After a long, grueling search, including several overheated bidding wars, Jim and Claire found the home of their dreams. They were ecstatic when their offer was accepted and the transaction
Why Due Diligence Is Real Estate Lingo You Need To Know
After a long, grueling search, including several overheated bidding wars, Jim and Claire found the home of their dreams. They were ecstatic when their offer was accepted and the transaction sailed to an effortless close.
As summer settled in, it was time to crank up the air-conditioner. Oddly enough, they couldn’t find the thermostat for it. Sure, there was a thermostat for the heater and, isn’t the cooling system typically attached to it?
After searching the entire home, they came up empty. The HVAC system was missing the AC side of the equation—there was no air-conditioning system in the home, despite the MLS listing claiming otherwise.
Who gets the blame?
It’s easy to assume that the listing agent and/or her broker were to blame for this. After all, the box on the MLS listing, right there next to “central air conditioning,” was checked.
Perhaps the homeowners should’ve caught the MLS mistake and brought it to their agent’s attention? If so, perhaps they’re to blame.
In the end, after mediation, the buyers were found to be at fault.
They didn’t perform adequate “Due Diligence” Huh?
You’ve most likely heard the Latin term for “let the buyer beware.” But, did you know that it’s part of a longer statement that admonishes buyers to “beware, for he ought not to be ignorant of the nature of the property which he is buying from another party?”
According to FindLaw.com, there is an assumption, under law, that a buyer of any product will inspect it completely before consummating the purchase.
“This does not, however, give sellers the green light to actively engage in fraudulent transactions,” according to findlaw.com, but it does put a lot of responsibility on buyers’ shoulders.
And, in this case, the mediator found no evidence that the sellers acted fraudulently.
The Due Diligence Period
This “Due Diligence” time period is agreed upon during contract negotiations between the buyer and seller and begins from the minute the seller accepts the offer.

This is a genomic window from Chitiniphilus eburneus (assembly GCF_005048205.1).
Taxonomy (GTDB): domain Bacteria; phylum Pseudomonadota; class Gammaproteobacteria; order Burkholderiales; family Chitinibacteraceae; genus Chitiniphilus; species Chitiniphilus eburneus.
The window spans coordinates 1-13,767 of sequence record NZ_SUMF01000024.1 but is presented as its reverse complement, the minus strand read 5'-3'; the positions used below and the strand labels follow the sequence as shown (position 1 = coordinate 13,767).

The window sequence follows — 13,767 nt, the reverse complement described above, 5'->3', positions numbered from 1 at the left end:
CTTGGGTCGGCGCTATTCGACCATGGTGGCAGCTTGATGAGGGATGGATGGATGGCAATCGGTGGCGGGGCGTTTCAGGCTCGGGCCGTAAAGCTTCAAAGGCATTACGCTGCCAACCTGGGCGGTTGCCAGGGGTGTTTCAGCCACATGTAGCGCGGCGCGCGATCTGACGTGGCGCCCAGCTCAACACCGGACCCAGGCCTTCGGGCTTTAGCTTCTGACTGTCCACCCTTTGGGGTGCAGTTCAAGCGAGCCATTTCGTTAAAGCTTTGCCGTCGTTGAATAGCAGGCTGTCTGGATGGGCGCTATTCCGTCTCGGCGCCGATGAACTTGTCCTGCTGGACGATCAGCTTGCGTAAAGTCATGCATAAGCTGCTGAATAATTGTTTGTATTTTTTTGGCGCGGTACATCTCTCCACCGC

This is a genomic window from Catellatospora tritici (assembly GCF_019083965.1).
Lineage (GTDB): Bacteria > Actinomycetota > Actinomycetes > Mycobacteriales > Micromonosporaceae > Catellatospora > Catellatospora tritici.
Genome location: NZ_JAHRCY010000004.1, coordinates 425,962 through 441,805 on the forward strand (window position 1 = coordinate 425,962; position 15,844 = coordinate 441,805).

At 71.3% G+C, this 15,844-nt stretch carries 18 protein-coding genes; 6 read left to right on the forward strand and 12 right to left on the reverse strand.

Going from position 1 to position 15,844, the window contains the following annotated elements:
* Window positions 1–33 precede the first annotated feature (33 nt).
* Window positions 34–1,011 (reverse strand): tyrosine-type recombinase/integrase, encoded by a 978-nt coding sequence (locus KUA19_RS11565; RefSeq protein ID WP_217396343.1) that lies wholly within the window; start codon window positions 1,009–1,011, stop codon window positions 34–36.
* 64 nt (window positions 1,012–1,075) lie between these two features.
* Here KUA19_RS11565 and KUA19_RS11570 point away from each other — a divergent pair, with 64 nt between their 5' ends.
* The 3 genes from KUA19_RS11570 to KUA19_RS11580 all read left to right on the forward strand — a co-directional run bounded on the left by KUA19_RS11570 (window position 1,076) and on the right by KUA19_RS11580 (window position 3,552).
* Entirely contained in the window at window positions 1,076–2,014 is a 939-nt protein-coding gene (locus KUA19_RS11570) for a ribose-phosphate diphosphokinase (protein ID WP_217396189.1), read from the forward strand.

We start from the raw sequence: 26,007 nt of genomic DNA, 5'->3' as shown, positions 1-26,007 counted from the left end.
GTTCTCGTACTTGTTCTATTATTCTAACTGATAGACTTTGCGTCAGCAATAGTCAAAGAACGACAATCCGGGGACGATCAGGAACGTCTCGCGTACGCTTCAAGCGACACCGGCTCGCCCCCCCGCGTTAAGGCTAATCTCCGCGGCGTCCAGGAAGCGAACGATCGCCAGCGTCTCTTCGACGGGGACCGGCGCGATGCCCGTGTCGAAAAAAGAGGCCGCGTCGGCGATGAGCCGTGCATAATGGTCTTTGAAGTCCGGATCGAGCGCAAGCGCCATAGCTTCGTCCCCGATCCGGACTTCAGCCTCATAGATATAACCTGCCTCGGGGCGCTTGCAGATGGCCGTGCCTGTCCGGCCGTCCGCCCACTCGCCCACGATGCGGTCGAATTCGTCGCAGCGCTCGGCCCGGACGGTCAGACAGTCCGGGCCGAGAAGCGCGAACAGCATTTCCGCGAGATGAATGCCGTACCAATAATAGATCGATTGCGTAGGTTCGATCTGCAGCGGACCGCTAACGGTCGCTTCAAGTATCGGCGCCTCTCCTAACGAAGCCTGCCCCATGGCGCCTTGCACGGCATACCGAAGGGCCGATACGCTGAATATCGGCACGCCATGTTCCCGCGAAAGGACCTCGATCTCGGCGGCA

During this period, the buyer will have the home inspected, shop for insurance and examine HOA documents (if applicable), while the lender works on the buyer’s loan. A buyer may also ask for an extension of time if warranted.
The buyer, who receives copies of the inspection reports, etc.., is well-armed with information during the due diligence period. Savvy buyers will personally inspect the home as well, which Jim and Claire did, twice.
After inspections are completed, the buyer has the opportunity to negotiate with the seller for any repairs they believe should be done by the seller, or the money to have the work performed by someone else. The buyer can also choose to terminate the contract if unable to reach agreement with the seller if done during the due diligence period. If this doesn’t occur, and the contingency is removed, the buyers are agreeing to take the home as-is.
And, it’s expected that they know what they’re getting into.
Jim and Claire lost their case at mediation, and here’s why:
There was no evidence that the seller exhibited fraudulent behavior. His property disclosure noted that there was no central air conditioning. The buyers either didn’t read the disclosure or ignored what was stated.
The home inspector noted the lack of central air conditioning. Why any homebuyer wouldn’t thoroughly read home inspection results is mind-boggling, but apparently, Jim and Claire didn’t.
The buyers personally inspected the home on two separate occasions and performed an additional final walk-through before closing. While it would be too late to seek remedy after the final walk-through, the prior two inspections fall under the umbrella of performing due diligence.
Don’t let it happen to you
It can happen to even the most experienced homebuyer. It’s easy to be so excited by the fact that you finally found THE home that you either don’t notice or overlook its flaws.
While Jim and Claire’s own real estate agent should have noticed a feature that the couple told her they wanted, in the end it all came down to their negligence.
Buying real estate, even for personal use, is a financial investment. Treat it as such by forcing yourself to leave the emotions aside and approach the purchase with all the seriousness it requires.
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